The FDA has rendered the labeling exemption in 21 USC 343-2 a dead letter through construction. That provision of the Dietary Supplement Health and Education Act was inartfully written but nevertheless designed by Congress to liberate dietary supplement companies from the prohibition on nutrient-disease claims in 21 USC 343 when they supplied independent scientific literature along with products for sale. FDA has rendered the section useless to the industry and has thereby robbed consumers of the helpful information they would otherwise have, disabling their exercise of informed choice.
In particular, Congress intended 21 USC 343-2 to permit a publication, reprinted in its entirety, to be exempt from the definition of labeling when given to customers in connection with the sale of dietary supplements on certain conditions. Those conditions were that the content not be false or misleading; that the content not promote a particular manufacturer or brand of dietary supplement; that the content was displayed or presented with other subject matter to present a balanced view of the available scientific information; that the content, if displayed in an establishment, be physically separate from dietary supplements; and that dietary supplement in question not have appended to it any information. There are definite First Amendment problems with restrictions contained within those conditions, but nevertheless this was to be an out for supplement companies to reach consumers with independent science on the therapeutic benefits of those dietary ingredients.
In the case of Wallach v. Crawford, the United States District Court for the Southern District of California issued a decision addressing the meaning of this section. The case involved an effort by our client, American Longevity, to supply its customers with a complete copy of the PDR section on magnesium. That section included reference to scientific findings on the therapeutic benefits of that ingredient. We argued for American Longevity that dissemination of the PDR was protected by the First Amendment despite the fact that it did not satisfy the criteria in Section 343-2 and even if it met FDA’s view that it evinced evidence of an intent to sell magnesium as a drug. The Department of Justice argued, on behalf of FDA, that in its view the content was not exempt from labeling but even if it were the FDA could prohibit dissemination of it nevertheless based on an inherent power of the FDA, derived from the statutory definition of a drug in 21 USC 321, to assay the intent to sell a drug based on external evidence associating a nutrient with a therapeutic function. The Court did not reach the ultimate question of whether FDA’s use of the intended use doctrine violated the First Amendment and, thus, left it in place. Wallach did not appeal that decision.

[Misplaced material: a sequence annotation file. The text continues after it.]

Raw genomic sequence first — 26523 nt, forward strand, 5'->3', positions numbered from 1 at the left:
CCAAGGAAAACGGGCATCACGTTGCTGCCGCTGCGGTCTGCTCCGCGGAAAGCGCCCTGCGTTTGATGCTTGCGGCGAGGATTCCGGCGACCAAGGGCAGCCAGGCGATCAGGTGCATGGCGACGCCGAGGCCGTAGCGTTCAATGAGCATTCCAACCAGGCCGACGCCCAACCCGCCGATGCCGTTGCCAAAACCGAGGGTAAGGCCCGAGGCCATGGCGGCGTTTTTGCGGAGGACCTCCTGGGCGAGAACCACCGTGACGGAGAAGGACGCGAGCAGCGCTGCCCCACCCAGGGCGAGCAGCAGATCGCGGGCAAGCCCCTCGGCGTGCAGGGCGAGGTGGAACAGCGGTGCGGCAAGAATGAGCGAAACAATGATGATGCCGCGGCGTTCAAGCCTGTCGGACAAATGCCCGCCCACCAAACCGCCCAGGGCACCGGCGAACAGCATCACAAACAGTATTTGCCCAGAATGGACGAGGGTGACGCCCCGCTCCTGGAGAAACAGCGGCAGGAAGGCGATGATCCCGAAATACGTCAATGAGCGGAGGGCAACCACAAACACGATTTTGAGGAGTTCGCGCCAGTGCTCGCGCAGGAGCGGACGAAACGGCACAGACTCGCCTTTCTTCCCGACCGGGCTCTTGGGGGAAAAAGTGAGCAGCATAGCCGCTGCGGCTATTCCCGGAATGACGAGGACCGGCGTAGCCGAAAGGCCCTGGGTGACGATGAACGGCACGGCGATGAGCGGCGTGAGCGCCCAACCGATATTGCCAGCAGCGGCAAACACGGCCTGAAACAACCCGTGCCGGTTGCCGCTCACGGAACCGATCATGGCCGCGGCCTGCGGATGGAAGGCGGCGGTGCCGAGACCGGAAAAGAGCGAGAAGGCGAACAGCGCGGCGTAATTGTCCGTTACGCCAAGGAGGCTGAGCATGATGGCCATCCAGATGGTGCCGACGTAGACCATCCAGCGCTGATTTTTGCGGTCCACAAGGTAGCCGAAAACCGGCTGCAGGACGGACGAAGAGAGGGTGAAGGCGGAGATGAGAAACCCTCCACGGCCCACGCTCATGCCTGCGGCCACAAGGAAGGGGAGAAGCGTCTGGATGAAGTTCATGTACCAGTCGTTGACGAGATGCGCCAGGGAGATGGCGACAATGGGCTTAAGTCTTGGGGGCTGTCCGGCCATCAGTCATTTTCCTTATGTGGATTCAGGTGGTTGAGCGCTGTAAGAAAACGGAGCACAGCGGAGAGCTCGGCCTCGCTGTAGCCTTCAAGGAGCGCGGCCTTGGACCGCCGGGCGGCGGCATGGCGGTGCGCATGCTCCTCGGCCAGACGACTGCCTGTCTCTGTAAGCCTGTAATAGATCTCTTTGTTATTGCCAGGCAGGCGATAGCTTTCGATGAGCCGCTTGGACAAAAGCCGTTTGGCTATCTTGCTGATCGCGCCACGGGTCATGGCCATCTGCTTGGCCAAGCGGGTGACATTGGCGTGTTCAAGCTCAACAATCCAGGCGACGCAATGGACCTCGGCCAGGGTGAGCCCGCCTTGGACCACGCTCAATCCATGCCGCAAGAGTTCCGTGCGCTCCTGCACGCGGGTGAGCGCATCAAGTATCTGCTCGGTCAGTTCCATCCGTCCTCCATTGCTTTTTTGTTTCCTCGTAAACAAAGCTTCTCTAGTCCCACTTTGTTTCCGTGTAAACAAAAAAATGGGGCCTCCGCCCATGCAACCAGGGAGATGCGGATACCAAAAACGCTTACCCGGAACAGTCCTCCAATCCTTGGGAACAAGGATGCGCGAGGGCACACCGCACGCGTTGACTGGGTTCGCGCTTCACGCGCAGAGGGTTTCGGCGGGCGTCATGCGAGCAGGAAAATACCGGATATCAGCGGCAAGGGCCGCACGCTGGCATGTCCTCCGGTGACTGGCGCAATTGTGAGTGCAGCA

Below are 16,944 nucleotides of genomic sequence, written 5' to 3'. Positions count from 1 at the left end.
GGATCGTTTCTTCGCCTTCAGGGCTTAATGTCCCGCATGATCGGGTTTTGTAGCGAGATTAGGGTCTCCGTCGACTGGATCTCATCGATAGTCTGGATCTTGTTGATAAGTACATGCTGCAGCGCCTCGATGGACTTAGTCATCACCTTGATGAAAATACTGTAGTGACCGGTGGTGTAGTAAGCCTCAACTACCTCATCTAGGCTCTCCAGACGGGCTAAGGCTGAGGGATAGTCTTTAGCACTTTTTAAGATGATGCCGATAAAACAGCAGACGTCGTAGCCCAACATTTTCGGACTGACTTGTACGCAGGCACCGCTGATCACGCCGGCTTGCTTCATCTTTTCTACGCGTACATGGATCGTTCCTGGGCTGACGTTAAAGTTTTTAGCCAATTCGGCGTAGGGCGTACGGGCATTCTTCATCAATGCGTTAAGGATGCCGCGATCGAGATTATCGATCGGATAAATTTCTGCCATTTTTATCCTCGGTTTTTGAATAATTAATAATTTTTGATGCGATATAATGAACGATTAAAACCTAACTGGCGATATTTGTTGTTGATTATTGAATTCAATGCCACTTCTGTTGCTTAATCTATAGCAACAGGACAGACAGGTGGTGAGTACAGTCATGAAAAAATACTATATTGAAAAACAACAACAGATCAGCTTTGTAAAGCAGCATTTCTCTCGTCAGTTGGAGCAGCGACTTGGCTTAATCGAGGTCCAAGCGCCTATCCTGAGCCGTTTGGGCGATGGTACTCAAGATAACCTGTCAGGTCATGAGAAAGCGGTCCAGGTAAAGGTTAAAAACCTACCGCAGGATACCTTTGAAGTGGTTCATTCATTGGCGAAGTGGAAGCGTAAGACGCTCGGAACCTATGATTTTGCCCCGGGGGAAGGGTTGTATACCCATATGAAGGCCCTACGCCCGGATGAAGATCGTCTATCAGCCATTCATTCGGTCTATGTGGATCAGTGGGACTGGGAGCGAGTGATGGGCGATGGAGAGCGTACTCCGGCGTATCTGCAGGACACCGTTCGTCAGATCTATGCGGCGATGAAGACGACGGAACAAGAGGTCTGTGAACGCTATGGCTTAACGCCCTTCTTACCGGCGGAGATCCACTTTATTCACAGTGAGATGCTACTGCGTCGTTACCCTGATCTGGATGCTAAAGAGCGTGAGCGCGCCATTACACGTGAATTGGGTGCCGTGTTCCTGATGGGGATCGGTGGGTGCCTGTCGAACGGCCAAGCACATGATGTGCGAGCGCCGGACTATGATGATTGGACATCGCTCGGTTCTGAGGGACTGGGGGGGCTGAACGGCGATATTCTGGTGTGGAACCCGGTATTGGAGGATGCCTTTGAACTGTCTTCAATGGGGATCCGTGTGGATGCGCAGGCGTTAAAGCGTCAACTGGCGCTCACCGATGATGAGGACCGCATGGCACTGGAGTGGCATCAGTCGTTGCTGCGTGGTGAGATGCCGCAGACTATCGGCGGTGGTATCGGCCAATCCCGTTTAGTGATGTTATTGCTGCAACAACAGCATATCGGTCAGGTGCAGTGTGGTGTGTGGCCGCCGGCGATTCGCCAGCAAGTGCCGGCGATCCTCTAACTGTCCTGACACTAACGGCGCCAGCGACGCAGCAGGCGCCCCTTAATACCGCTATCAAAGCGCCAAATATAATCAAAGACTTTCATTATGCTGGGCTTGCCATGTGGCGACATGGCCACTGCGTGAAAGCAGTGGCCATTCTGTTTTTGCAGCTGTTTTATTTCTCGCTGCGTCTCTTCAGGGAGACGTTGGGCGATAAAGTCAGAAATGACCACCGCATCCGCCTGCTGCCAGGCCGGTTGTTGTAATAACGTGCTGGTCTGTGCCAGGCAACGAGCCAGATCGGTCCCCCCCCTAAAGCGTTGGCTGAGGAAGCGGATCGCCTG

In short, FDA’s position then as now, is that even if all requirements of 21 USC 343-2 are met, and even if a publication is exempt from the definition of labeling, it can still examine that publication when disseminated by a dietary supplement company and determine if it evinces an intent on the part of the supplement company to sell its product as a drug. Under this theory, whenever a dietary supplement company sends to customers a publication containing discussion of a dietary ingredient’s therapeutic effects or utility, FDA views that as evidence that the company intends to sell the dietary ingredient in question as a drug and declares the ingredient an unapproved new drug. Consequently, by the artifice of construction, FDA has defeated the intent of Congress and rendered 21 USC 343-2 a dead letter. The next time someone in the know tells you that it’s okay to send out a scientific article to customers of the dietary ingredient or supplement mentioned in the article, think again. It may well be that FDA will deem your product a drug based on its intended use doctrine.